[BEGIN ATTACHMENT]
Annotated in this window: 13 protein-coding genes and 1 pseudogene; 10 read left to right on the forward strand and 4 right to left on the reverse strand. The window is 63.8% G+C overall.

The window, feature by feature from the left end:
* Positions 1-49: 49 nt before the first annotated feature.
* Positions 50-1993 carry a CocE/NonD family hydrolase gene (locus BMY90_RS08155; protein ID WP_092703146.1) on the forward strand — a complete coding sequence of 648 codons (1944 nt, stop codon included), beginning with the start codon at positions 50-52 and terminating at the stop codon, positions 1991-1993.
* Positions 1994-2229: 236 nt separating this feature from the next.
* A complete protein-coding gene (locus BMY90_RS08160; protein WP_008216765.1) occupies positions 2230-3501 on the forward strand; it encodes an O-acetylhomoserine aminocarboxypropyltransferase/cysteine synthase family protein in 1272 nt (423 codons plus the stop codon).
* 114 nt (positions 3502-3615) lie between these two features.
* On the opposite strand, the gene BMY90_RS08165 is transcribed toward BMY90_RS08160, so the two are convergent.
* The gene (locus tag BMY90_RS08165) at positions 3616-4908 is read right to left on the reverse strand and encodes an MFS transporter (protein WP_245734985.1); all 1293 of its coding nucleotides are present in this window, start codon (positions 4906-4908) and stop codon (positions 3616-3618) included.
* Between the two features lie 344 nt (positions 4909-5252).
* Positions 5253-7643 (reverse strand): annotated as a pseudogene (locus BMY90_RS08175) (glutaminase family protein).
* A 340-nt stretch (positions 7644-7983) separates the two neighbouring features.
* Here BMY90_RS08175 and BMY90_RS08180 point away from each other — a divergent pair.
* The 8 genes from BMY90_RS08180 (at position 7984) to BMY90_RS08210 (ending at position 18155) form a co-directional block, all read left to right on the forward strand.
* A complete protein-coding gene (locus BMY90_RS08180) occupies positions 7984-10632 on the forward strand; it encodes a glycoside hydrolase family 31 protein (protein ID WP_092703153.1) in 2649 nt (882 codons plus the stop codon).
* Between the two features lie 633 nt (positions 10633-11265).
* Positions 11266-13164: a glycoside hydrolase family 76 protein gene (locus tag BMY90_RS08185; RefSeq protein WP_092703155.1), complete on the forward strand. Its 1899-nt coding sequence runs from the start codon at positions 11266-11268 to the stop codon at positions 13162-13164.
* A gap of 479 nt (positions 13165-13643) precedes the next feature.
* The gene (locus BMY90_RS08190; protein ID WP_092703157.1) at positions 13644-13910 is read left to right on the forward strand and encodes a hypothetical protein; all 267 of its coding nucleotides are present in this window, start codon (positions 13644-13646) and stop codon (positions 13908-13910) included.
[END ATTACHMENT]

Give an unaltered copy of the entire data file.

Annotated in this window: 13 protein-coding genes and 1 pseudogene; 10 read left to right on the forward strand and 4 right to left on the reverse strand. The window is 63.8% G+C overall.

The window, feature by feature from the left end:
* Positions 1-49: 49 nt before the first annotated feature.
* Positions 50-1993 carry a CocE/NonD family hydrolase gene (locus BMY90_RS08155; protein ID WP_092703146.1) on the forward strand — a complete coding sequence of 648 codons (1944 nt, stop codon included), beginning with the start codon at positions 50-52 and terminating at the stop codon, positions 1991-1993.
* Positions 1994-2229: 236 nt separating this feature from the next.
* A complete protein-coding gene (locus BMY90_RS08160; protein WP_008216765.1) occupies positions 2230-3501 on the forward strand; it encodes an O-acetylhomoserine aminocarboxypropyltransferase/cysteine synthase family protein in 1272 nt (423 codons plus the stop codon).
* 114 nt (positions 3502-3615) lie between these two features.
* On the opposite strand, the gene BMY90_RS08165 is transcribed toward BMY90_RS08160, so the two are convergent.
* The gene (locus tag BMY90_RS08165) at positions 3616-4908 is read right to left on the reverse strand and encodes an MFS transporter (protein WP_245734985.1); all 1293 of its coding nucleotides are present in this window, start codon (positions 4906-4908) and stop codon (positions 3616-3618) included.
* Between the two features lie 344 nt (positions 4909-5252).
* Positions 5253-7643 (reverse strand): annotated as a pseudogene (locus BMY90_RS08175) (glutaminase family protein).
* A 340-nt stretch (positions 7644-7983) separates the two neighbouring features.
* Here BMY90_RS08175 and BMY90_RS08180 point away from each other — a divergent pair.
* The 8 genes from BMY90_RS08180 (at position 7984) to BMY90_RS08210 (ending at position 18155) form a co-directional block, all read left to right on the forward strand.
* A complete protein-coding gene (locus BMY90_RS08180) occupies positions 7984-10632 on the forward strand; it encodes a glycoside hydrolase family 31 protein (protein ID WP_092703153.1) in 2649 nt (882 codons plus the stop codon).
* Between the two features lie 633 nt (positions 10633-11265).
* Positions 11266-13164: a glycoside hydrolase family 76 protein gene (locus tag BMY90_RS08185; RefSeq protein WP_092703155.1), complete on the forward strand. Its 1899-nt coding sequence runs from the start codon at positions 11266-11268 to the stop codon at positions 13162-13164.
* A gap of 479 nt (positions 13165-13643) precedes the next feature.
* The gene (locus BMY90_RS08190; protein ID WP_092703157.1) at positions 13644-13910 is read left to right on the forward strand and encodes a hypothetical protein; all 267 of its coding nucleotides are present in this window, start codon (positions 13644-13646) and stop codon (positions 13908-13910) included.